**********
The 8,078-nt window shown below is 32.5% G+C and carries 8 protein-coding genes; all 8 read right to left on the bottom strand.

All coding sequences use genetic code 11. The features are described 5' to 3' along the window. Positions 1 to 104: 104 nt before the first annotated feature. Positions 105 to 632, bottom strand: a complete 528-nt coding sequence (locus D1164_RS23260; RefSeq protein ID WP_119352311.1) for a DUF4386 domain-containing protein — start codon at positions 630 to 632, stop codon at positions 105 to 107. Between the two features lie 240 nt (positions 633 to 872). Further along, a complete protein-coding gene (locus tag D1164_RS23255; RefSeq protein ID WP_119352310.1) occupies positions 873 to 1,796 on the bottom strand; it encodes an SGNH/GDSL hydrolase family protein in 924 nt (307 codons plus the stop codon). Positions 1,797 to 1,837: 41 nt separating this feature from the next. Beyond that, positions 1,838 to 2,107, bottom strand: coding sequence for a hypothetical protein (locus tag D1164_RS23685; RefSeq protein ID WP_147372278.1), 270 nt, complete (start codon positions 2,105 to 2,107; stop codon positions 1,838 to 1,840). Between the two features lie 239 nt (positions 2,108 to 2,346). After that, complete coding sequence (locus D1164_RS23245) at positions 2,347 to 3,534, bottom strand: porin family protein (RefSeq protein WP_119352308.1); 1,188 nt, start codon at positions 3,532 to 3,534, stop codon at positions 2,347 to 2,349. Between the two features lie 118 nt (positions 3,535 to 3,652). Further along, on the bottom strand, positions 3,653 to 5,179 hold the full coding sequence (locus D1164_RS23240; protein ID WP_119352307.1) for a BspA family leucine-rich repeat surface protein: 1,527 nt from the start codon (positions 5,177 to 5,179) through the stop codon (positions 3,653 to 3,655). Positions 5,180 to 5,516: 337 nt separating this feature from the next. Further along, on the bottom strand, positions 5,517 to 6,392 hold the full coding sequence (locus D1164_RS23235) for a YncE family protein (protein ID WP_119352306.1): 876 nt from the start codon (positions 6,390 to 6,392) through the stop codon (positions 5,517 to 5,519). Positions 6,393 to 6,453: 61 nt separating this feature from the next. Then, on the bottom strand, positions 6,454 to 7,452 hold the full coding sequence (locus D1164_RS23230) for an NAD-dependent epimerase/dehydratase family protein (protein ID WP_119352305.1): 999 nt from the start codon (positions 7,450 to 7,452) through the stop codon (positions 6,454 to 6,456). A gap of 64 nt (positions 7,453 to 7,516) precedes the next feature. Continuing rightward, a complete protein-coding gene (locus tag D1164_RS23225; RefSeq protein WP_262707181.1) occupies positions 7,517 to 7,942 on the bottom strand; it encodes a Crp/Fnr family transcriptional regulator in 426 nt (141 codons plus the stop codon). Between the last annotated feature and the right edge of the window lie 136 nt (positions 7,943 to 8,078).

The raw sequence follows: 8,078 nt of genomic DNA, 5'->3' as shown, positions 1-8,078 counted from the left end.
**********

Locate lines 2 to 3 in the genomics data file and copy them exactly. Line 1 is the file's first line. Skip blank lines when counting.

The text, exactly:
All coding sequences use genetic code 11. The features are described 5' to 3' along the window. Positions 1 to 104: 104 nt before the first annotated feature. Positions 105 to 632, bottom strand: a complete 528-nt coding sequence (locus D1164_RS23260; RefSeq protein ID WP_119352311.1) for a DUF4386 domain-containing protein — start codon at positions 630 to 632, stop codon at positions 105 to 107. Between the two features lie 240 nt (positions 633 to 872). Further along, a complete protein-coding gene (locus tag D1164_RS23255; RefSeq protein ID WP_119352310.1) occupies positions 873 to 1,796 on the bottom strand; it encodes an SGNH/GDSL hydrolase family protein in 924 nt (307 codons plus the stop codon). Positions 1,797 to 1,837: 41 nt separating this feature from the next. Beyond that, positions 1,838 to 2,107, bottom strand: coding sequence for a hypothetical protein (locus tag D1164_RS23685; RefSeq protein ID WP_147372278.1), 270 nt, complete (start codon positions 2,105 to 2,107; stop codon positions 1,838 to 1,840). Between the two features lie 239 nt (positions 2,108 to 2,346). After that, complete coding sequence (locus D1164_RS23245) at positions 2,347 to 3,534, bottom strand: porin family protein (RefSeq protein WP_119352308.1); 1,188 nt, start codon at positions 3,532 to 3,534, stop codon at positions 2,347 to 2,349. Between the two features lie 118 nt (positions 3,535 to 3,652). Further along, on the bottom strand, positions 3,653 to 5,179 hold the full coding sequence (locus D1164_RS23240; protein ID WP_119352307.1) for a BspA family leucine-rich repeat surface protein: 1,527 nt from the start codon (positions 5,177 to 5,179) through the stop codon (positions 3,653 to 3,655). Positions 5,180 to 5,516: 337 nt separating this feature from the next. Further along, on the bottom strand, positions 5,517 to 6,392 hold the full coding sequence (locus D1164_RS23235) for a YncE family protein (protein ID WP_119352306.1): 876 nt from the start codon (positions 6,390 to 6,392) through the stop codon (positions 5,517 to 5,519). Positions 6,393 to 6,453: 61 nt separating this feature from the next. Then, on the bottom strand, positions 6,454 to 7,452 hold the full coding sequence (locus D1164_RS23230) for an NAD-dependent epimerase/dehydratase family protein (protein ID WP_119352305.1): 999 nt from the start codon (positions 7,450 to 7,452) through the stop codon (positions 6,454 to 6,456). A gap of 64 nt (positions 7,453 to 7,516) precedes the next feature. Continuing rightward, a complete protein-coding gene (locus tag D1164_RS23225; RefSeq protein WP_262707181.1) occupies positions 7,517 to 7,942 on the bottom strand; it encodes a Crp/Fnr family transcriptional regulator in 426 nt (141 codons plus the stop codon). Between the last annotated feature and the right edge of the window lie 136 nt (positions 7,943 to 8,078).

The raw sequence follows: 8,078 nt of genomic DNA, 5'->3' as shown, positions 1-8,078 counted from the left end.